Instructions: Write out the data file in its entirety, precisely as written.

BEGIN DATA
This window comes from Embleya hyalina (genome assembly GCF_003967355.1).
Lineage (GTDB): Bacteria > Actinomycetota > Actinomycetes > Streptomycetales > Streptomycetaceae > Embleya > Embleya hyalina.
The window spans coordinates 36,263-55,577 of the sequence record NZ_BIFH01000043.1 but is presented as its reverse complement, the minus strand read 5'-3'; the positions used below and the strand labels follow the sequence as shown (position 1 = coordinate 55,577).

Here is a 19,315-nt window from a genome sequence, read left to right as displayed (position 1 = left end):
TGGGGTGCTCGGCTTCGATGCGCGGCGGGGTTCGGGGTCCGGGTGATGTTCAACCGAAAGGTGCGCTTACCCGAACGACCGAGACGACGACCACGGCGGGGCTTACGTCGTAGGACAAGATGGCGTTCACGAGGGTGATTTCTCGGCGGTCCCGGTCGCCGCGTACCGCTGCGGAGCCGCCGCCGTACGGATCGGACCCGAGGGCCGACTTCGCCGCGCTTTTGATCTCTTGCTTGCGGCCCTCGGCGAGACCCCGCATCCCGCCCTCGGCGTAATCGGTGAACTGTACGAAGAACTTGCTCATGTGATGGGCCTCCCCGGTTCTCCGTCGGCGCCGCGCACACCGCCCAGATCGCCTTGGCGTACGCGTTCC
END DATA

This window comes from Embleya hyalina (genome assembly GCF_003967355.1).
Lineage (GTDB): Bacteria > Actinomycetota > Actinomycetes > Streptomycetales > Streptomycetaceae > Embleya > Embleya hyalina.
The window spans coordinates 36,263-55,577 of the sequence record NZ_BIFH01000043.1 but is presented as its reverse complement, the minus strand read 5'-3'; the positions used below and the strand labels follow the sequence as shown (position 1 = coordinate 55,577).

Here is a 19,315-nt window from a genome sequence, read left to right as displayed (position 1 = left end):
TGGGGTGCTCGGCTTCGATGCGCGGCGGGGTTCGGGGTCCGGGTGATGTTCAACCGAAAGGTGCGCTTACCCGAACGACCGAGACGACGACCACGGCGGGGCTTACGTCGTAGGACAAGATGGCGTTCACGAGGGTGATTTCTCGGCGGTCCCGGTCGCCGCGTACCGCTGCGGAGCCGCCGCCGTACGGATCGGACCCGAGGGCCGACTTCGCCGCGCTTTTGATCTCTTGCTTGCGGCCCTCGGCGAGACCCCGCATCCCGCCCTCGGCGTAATCGGTGAACTGTACGAAGAACTTGCTCATGTGATGGGCCTCCCCGGTTCTCCGTCGGCGCCGCGCACACCGCCCAGATCGCCTTGGCGTACGCGTTCC